Alert Rules are probably the most important part of this system and to you. Alert Rules link Alert Integrations and Monitors allowing you to be notified when a Monitor is not in your preferred state.
You can configure Alert Rules to link multiple alerting methods (Alert integrations) to multiple monitors of a single type. For example you are able to link an API Monitor to Slack which means when the API Monitor is in a undesired state it will send a slack message letting you know.
ICMP will always alert when it is down or unreachable. It has a configurable alert score which defines the number of iterations before it alerts. A simple calculation defines this alerting rule:
alertscore * 5 seconds = seconds before alerting
Example of alert score 3:
3 * 5 seconds = 15 seconds
You would want to consider setting this grater than 1 because the internet is naturally unstable and this may get fired a lot when your service is actually fine but the ICMP route was not.
Recommendation: > 2
We would recommend that you set this above 2. In our testing this has been our most reliable setting. In experience the alert score of 2 has let us know when a "network blip" has happened and when a service has been down fully.
TCP monitors the state of the port but is categorised into two states for alerting:
2. Closed or Filtered/Rejected
You are able to configure Alert Rules for TCP with an alert score and port state. If both conditions are met alerts will be triggered for the Alert Rule.
The configured Port State in an Alert Score is respected as this is the state I would like to alert on. For example:
If I monitor an IP address on port 22, it is currently returning open. I configure an Alert Rule to trigger when Alert Score = 2 & Port State is
Closed or Filtered/Rejected it will alert me when that port enters the Closed state and on the second iteration of checking that state.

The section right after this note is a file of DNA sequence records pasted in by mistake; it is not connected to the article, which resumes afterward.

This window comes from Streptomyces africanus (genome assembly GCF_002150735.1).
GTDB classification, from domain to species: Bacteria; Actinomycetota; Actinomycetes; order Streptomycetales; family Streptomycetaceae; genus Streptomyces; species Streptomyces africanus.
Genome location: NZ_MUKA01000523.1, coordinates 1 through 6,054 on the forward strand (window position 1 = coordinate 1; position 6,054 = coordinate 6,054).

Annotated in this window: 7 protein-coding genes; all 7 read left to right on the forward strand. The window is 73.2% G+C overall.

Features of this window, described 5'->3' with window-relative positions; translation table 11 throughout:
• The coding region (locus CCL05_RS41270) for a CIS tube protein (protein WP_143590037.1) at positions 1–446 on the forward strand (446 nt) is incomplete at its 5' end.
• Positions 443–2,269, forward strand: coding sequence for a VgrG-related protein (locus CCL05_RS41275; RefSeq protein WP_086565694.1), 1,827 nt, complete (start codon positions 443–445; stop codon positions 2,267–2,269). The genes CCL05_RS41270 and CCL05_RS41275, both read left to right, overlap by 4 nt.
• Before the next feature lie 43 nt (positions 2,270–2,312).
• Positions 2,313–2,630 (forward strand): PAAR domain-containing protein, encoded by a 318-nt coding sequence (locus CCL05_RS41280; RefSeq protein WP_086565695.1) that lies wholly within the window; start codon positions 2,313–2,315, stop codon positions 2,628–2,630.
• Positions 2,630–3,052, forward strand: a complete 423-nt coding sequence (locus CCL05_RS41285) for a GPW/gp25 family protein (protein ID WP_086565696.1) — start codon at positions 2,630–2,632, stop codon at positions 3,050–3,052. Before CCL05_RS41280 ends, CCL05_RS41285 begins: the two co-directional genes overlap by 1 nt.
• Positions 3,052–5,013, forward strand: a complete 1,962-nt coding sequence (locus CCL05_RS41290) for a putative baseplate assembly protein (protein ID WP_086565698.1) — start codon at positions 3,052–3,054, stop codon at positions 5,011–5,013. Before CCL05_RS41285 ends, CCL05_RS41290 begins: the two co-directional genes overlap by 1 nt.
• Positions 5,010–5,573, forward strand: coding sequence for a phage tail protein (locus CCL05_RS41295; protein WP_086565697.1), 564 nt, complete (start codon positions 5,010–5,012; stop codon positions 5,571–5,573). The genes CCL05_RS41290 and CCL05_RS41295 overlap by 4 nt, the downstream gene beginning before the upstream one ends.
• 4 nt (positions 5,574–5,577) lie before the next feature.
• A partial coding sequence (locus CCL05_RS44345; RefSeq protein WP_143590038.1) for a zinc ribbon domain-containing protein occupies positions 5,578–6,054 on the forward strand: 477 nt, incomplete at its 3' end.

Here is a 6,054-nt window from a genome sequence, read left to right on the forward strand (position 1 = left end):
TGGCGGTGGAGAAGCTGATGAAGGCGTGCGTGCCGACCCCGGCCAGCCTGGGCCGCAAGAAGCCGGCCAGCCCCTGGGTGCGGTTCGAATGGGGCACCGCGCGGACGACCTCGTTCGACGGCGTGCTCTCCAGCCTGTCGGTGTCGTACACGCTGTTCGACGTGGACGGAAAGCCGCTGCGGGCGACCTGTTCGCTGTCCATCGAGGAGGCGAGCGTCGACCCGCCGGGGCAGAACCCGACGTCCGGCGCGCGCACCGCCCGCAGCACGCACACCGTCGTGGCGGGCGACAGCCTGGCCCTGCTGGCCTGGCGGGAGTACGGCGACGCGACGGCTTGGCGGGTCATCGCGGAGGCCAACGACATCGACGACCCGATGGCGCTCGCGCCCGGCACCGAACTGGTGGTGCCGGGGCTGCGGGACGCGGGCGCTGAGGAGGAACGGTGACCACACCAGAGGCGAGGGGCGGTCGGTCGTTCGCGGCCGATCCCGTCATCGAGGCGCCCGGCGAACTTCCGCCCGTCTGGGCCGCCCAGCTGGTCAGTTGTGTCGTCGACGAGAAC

Please read about ICMP above to understand Alert Scores.
Recommendation: Alert Score: > 2, Port State: as desired
We would recommend that you set this above 2 for the same reasons defined above in ICMP. The Port State is up to you it depends if you expect a port to be open or closed.
When monitoring an SSL Certificate we check the validity of an SSL Cert and notify you when the certificate is going to expire or has expired.
Every SSL Certificate is checked every 30 seconds to ensure we capture state changes as soon as possible. When configured an Alert Rule for SSL will alert the user 1 month, 2 weeks, 1 week, 3 days, 2 days, 1 day before expiry and on the day of expiry.
DNS Domain Alert Rules are designed to check the valid states of a DNS Record. It will check the live DNS Records from different providers and notify the user if this record is not in the expected state. As an example of this:
We want to make sure that db.example.com is set to 192.168.0.4 publicly. When this alert rule is configured for this domain it will check that what we're seeing from the different providers is consistent with db.example.com=192.168.0.4. In the event that db.example.com returns 192.168.0.5 an alert would fire informing you this has changed and what it's changed to.
API monitoring uses the HTTP Response Codes to determine if that state of the system. This is configured on the creation of an API / HTTP(S) check. Alert Rules then validate that the returned HTTP Response Code from executing that request is the same as the configured HTTP code in the system.
An good example is checking that https://google.com is still available. Running this command will give you the status of website:
Invoke-WebRequest -URI http://www.google.com | findstr StatusCode
curl -I http://www.example.org | grep HTTP
This would output something like:
HTTP/1.1 200 OK or
StatusCode : 200
This would then be used to compare does Returned Code = Expected Code for all locations and if not then an alert will be created.